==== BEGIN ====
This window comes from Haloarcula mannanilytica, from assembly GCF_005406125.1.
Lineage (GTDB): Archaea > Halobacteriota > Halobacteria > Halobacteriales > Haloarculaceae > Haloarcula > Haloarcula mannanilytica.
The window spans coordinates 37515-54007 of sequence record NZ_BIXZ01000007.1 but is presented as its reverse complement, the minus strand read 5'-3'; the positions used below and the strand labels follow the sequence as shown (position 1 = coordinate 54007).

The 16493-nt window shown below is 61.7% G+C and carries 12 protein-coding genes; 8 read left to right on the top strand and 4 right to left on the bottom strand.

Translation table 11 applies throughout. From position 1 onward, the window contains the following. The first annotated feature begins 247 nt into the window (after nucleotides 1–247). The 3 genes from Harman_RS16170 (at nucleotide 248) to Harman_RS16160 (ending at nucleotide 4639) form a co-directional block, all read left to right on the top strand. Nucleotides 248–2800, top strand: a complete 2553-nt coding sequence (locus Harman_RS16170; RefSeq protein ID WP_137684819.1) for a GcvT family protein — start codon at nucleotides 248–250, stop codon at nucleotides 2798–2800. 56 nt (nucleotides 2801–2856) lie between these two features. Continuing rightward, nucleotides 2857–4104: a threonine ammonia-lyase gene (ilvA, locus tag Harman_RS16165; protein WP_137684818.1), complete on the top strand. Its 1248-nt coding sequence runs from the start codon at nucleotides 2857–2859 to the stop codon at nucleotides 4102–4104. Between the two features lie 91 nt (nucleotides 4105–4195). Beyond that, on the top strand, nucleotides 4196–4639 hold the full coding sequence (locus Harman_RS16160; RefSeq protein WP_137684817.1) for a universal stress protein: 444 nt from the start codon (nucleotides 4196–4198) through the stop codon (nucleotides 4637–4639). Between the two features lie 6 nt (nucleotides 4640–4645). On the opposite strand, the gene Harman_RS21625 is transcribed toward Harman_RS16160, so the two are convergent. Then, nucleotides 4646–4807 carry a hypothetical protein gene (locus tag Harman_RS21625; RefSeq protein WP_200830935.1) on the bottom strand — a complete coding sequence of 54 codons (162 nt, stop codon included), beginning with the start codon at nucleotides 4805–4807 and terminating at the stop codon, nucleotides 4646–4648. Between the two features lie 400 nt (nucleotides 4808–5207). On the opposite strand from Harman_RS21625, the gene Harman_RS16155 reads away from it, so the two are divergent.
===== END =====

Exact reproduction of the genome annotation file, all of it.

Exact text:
This window comes from Haloarcula mannanilytica, from assembly GCF_005406125.1.
Lineage (GTDB): Archaea > Halobacteriota > Halobacteria > Halobacteriales > Haloarculaceae > Haloarcula > Haloarcula mannanilytica.
The window spans coordinates 37515-54007 of sequence record NZ_BIXZ01000007.1 but is presented as its reverse complement, the minus strand read 5'-3'; the positions used below and the strand labels follow the sequence as shown (position 1 = coordinate 54007).

The 16493-nt window shown below is 61.7% G+C and carries 12 protein-coding genes; 8 read left to right on the top strand and 4 right to left on the bottom strand.

Translation table 11 applies throughout. From position 1 onward, the window contains the following. The first annotated feature begins 247 nt into the window (after nucleotides 1–247). The 3 genes from Harman_RS16170 (at nucleotide 248) to Harman_RS16160 (ending at nucleotide 4639) form a co-directional block, all read left to right on the top strand. Nucleotides 248–2800, top strand: a complete 2553-nt coding sequence (locus Harman_RS16170; RefSeq protein ID WP_137684819.1) for a GcvT family protein — start codon at nucleotides 248–250, stop codon at nucleotides 2798–2800. 56 nt (nucleotides 2801–2856) lie between these two features. Continuing rightward, nucleotides 2857–4104: a threonine ammonia-lyase gene (ilvA, locus tag Harman_RS16165; protein WP_137684818.1), complete on the top strand. Its 1248-nt coding sequence runs from the start codon at nucleotides 2857–2859 to the stop codon at nucleotides 4102–4104. Between the two features lie 91 nt (nucleotides 4105–4195). Beyond that, on the top strand, nucleotides 4196–4639 hold the full coding sequence (locus Harman_RS16160; RefSeq protein WP_137684817.1) for a universal stress protein: 444 nt from the start codon (nucleotides 4196–4198) through the stop codon (nucleotides 4637–4639). Between the two features lie 6 nt (nucleotides 4640–4645). On the opposite strand, the gene Harman_RS21625 is transcribed toward Harman_RS16160, so the two are convergent. Then, nucleotides 4646–4807 carry a hypothetical protein gene (locus tag Harman_RS21625; RefSeq protein WP_200830935.1) on the bottom strand — a complete coding sequence of 54 codons (162 nt, stop codon included), beginning with the start codon at nucleotides 4805–4807 and terminating at the stop codon, nucleotides 4646–4648. Between the two features lie 400 nt (nucleotides 4808–5207). On the opposite strand from Harman_RS21625, the gene Harman_RS16155 reads away from it, so the two are divergent.